Kogi is the Korean word for meat. And Kogi on the street isn’t a metaphor for road kill. More likely, it’s a tweet about where the Kogi Korean taco trucks are. While Korean cuisine blended with Mexican might result in a fine and delicious taco, no one is sure such a product could succeed without the power of social media marketing. When a couple of well trained, well respected chefs in the Los Angeles area started Kogi, a taco truck business, they mostly ate the tacos themselves because no one would buy.
Taco trucks are said to be fairly ubiquitous in the L.A. area. So it would take an awful lot of hand waving and possibly a few power outages to get people to notice any new taco truck venture. Then there’s the iffi-ness of the cross-cultural idea. For the first few outings, the Kogi trucks couldn’t pay people to eat its Korean tacos. Maybe they could pay people but people wouldn’t pay them. And what’s the point in that?
Then one successful evening outside a nightclub led to customers uploading photos of the taco to Facebook. Suddenly people were lined up. When police shooed the trucks away from one location, the owners tweeted both to find and to publicize the new location. Soon enough they were cooking 400 to 500 pounds of meat daily and folks were lining up around the block. Forget customer service. Forget punctuality. So what if people have to wait for hours? The owner thinks it’s not so much the food, delicious though it might be, as people want to get in on the buzz. They’re adding trucks.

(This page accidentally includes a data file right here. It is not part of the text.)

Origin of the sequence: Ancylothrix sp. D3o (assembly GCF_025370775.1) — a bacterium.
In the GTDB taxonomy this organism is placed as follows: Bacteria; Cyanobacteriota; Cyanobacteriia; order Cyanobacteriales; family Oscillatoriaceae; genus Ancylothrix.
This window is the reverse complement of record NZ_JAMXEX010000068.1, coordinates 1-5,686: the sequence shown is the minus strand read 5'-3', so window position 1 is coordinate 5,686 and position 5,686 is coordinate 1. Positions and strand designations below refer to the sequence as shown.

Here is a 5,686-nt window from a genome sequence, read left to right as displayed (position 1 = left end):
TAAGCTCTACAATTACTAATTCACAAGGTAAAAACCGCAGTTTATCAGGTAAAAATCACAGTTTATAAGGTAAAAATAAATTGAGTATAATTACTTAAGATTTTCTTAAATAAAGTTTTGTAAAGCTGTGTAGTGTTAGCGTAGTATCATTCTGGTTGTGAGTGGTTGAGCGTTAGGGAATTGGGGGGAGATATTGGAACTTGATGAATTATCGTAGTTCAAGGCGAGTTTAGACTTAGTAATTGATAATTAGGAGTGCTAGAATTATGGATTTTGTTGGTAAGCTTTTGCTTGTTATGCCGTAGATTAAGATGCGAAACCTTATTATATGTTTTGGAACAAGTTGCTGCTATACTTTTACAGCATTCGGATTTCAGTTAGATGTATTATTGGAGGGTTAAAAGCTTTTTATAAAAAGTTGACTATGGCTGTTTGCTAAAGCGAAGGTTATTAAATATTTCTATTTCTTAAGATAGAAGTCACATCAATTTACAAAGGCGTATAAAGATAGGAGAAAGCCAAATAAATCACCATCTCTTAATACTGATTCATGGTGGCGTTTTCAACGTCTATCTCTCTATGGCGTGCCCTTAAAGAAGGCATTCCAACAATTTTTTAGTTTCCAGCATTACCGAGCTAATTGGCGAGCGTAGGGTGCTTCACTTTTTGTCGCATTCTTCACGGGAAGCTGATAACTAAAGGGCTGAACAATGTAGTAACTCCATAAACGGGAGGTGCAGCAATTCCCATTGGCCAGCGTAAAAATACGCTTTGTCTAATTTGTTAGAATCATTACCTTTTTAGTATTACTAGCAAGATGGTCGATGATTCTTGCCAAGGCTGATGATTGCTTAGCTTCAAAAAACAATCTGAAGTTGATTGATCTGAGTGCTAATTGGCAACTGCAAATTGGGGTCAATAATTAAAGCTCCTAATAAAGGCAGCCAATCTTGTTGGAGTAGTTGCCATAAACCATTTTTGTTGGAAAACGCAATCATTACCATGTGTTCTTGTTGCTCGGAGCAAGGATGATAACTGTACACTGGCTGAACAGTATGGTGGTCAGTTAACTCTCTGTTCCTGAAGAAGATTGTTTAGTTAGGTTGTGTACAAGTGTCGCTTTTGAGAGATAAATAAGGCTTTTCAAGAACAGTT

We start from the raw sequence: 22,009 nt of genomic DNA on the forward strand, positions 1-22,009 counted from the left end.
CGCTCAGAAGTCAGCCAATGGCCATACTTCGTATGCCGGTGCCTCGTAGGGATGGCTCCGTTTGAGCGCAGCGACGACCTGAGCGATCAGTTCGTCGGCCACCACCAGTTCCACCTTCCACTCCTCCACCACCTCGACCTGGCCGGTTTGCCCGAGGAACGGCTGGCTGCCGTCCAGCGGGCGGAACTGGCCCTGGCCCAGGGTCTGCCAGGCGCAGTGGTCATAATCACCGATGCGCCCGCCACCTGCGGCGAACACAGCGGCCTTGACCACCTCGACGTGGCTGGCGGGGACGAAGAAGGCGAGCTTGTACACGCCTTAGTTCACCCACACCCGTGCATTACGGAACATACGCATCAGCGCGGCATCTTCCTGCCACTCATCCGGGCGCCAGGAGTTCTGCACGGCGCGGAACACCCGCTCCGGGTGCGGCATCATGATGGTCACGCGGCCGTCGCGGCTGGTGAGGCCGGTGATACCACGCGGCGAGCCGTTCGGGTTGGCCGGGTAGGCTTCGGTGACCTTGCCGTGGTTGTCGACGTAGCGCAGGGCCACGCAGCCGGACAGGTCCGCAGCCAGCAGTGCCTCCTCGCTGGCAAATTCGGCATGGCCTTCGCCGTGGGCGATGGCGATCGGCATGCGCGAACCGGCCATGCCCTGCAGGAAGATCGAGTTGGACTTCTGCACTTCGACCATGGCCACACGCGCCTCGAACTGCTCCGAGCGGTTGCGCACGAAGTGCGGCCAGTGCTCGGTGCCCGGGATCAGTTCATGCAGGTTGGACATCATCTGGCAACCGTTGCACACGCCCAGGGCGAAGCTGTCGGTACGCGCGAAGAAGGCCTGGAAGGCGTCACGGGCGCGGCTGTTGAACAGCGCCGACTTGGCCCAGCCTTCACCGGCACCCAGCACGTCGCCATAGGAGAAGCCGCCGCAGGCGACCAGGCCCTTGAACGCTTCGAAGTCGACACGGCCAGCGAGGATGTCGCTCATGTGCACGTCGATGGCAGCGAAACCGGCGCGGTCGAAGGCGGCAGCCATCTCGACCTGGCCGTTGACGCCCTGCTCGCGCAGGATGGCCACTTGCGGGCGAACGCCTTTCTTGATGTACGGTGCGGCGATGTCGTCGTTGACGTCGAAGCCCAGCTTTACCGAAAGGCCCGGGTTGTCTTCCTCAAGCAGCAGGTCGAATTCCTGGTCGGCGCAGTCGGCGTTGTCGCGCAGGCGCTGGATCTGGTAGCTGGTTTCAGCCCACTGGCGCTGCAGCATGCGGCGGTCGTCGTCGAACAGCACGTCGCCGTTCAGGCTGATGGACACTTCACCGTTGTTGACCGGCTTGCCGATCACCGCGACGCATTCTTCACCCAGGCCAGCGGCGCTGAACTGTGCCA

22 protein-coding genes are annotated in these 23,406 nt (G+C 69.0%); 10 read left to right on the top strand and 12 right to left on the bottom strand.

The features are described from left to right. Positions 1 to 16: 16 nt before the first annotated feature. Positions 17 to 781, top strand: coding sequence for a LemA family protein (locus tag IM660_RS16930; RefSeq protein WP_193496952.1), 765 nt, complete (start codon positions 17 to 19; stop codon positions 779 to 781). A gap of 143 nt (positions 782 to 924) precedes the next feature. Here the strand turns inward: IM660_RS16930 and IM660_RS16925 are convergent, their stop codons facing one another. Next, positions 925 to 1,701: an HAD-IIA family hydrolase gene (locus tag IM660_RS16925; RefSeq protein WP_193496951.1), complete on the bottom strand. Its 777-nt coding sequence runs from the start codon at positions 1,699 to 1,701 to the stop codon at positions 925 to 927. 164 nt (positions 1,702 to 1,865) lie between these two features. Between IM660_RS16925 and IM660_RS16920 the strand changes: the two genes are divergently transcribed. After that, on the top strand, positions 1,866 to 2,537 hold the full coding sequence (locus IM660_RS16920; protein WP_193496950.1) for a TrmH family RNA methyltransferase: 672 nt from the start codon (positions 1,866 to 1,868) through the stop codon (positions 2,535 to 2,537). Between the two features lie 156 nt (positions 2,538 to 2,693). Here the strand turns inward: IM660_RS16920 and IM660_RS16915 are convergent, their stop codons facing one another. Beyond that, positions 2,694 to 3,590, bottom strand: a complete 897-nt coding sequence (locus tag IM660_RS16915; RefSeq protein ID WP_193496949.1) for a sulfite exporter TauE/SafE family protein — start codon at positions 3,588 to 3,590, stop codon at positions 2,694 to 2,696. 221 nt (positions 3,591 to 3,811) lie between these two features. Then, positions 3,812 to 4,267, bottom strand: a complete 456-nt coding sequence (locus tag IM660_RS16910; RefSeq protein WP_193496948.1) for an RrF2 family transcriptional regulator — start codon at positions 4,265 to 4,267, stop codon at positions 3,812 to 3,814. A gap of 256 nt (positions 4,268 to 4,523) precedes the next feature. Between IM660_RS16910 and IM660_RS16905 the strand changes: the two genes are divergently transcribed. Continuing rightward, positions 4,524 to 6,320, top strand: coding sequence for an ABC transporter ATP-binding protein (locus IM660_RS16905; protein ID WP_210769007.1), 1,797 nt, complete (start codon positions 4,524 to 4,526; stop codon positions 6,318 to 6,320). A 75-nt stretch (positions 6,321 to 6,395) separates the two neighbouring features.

While the tech savvy Kogi owners can reach 5,000 fans in a twitter minute, other taco trucks without social networking are confined to small neighborhoods. No buzz, no biz, so to speak. Now the Kogi guys are testing out their idea in brick and mortar. It’s hard to make big bucks selling from trucks. But now they have new worries. How do you know if people will tweet for meat if it’s in a building and not a truck?